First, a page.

Registered: Sep 2008
05-30-12 11:06 AM
Quote from trefoil:
They'll wind up restarting their own currencies. It's the only sensible thing to do.
The "core", so called, might stay in, purely for the prestige factor. After a few years, more for some, less for others, they'll be forced to drop out in favor of the strongest one in the union. Between them, Finland is probably the weakest and would be out first. Among the remainder, they'd drop one by one until it was only the Germans and the Dutch. It'd be a tough fight between them, the former having the weight of numbers on its side, the latter the advantage of being small and therefore swifter. It'd be interesting, but of no significance to the global economy or even the future of the EU.
It is more complicated than that. All the debt that exists is in euro's so all the mortgages and other debt is paid back in euro's. If the debt was transfered to another currency then depreciated to pay it back the result is the same default.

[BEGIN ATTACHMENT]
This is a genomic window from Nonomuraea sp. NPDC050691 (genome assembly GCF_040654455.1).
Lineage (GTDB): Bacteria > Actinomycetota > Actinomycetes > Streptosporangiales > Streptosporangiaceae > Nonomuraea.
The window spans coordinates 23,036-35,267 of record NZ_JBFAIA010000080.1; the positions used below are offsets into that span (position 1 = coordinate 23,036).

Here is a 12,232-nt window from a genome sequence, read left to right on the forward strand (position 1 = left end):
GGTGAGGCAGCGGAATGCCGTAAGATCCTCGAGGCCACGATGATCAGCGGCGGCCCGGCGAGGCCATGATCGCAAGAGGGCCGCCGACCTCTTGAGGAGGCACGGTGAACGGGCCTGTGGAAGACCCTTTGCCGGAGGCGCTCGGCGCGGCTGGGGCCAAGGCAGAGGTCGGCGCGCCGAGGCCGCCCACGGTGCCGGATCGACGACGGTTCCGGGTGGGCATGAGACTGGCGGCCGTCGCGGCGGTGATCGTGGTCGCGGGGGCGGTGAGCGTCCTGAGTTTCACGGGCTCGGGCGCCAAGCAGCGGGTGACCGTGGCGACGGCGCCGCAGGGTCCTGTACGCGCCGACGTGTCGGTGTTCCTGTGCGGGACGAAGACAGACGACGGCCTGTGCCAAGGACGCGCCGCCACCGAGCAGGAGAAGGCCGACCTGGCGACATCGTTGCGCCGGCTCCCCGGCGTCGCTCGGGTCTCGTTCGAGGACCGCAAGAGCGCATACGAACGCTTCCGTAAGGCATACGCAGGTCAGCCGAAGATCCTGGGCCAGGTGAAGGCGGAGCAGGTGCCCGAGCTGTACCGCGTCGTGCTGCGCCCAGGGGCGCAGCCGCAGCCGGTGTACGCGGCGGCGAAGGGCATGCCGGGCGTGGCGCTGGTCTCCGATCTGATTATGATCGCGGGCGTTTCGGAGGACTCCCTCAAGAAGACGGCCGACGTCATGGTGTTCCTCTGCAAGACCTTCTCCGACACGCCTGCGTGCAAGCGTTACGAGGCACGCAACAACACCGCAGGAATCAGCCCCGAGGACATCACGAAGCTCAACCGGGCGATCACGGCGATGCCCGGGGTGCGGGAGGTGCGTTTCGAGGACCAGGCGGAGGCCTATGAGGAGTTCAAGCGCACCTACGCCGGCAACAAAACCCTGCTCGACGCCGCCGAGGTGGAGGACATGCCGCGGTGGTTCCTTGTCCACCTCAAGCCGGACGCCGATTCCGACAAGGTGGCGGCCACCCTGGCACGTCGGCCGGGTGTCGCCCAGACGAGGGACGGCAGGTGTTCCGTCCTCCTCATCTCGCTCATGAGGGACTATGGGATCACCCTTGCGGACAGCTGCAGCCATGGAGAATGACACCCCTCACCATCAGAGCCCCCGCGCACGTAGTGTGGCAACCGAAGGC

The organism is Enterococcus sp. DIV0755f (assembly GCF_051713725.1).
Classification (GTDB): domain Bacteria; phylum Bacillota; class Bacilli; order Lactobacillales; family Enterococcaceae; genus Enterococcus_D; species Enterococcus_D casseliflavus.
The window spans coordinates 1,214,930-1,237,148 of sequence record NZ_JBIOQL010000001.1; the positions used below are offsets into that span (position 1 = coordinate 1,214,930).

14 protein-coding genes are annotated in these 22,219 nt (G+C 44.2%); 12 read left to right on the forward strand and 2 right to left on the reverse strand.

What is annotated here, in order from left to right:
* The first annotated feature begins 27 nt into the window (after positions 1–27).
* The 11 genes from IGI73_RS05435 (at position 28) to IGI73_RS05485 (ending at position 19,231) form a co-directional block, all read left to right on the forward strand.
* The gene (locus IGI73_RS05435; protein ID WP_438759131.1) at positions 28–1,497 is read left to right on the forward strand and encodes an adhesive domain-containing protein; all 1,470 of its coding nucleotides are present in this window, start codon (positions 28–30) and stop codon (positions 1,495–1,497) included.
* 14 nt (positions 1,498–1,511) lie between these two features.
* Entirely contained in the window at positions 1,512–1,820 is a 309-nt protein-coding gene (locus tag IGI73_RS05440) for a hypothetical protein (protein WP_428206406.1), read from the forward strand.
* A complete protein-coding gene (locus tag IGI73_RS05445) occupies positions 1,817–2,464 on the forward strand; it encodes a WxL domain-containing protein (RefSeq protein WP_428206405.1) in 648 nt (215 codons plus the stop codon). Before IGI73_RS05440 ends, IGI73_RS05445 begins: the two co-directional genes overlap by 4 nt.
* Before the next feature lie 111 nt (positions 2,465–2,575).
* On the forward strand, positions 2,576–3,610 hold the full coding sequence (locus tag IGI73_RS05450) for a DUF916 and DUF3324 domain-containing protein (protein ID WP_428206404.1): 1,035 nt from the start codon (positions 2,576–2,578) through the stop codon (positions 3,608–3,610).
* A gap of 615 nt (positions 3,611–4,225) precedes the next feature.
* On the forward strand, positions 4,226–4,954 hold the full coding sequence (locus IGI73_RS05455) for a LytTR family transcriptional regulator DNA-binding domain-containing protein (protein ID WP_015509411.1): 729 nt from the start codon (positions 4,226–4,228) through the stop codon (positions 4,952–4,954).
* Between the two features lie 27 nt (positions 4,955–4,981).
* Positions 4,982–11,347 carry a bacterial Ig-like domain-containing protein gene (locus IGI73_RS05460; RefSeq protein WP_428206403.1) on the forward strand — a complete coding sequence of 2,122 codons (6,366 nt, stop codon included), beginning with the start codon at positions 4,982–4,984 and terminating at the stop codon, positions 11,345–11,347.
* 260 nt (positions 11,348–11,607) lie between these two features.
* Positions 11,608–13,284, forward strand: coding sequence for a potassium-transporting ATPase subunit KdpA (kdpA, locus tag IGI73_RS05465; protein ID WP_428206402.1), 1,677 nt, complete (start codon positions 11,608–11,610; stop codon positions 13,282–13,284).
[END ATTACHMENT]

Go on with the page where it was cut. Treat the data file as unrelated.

What they are more likely to do it to introduce the old currency back in tangent with the euro. The old currency would be used to trade and then they will keep the existing debts in euro's so that they do not collapse the contract. This may work because it would make the deprecation needed to attract business in the countries and enable trade from outside the eurozone. But it will not have to default on the debt contracts that exist in the euro.
Also you are forgetting the success of the stronger states in the Euro is dependent on the weaker states in the Euro. Read this article I wrote it explains it.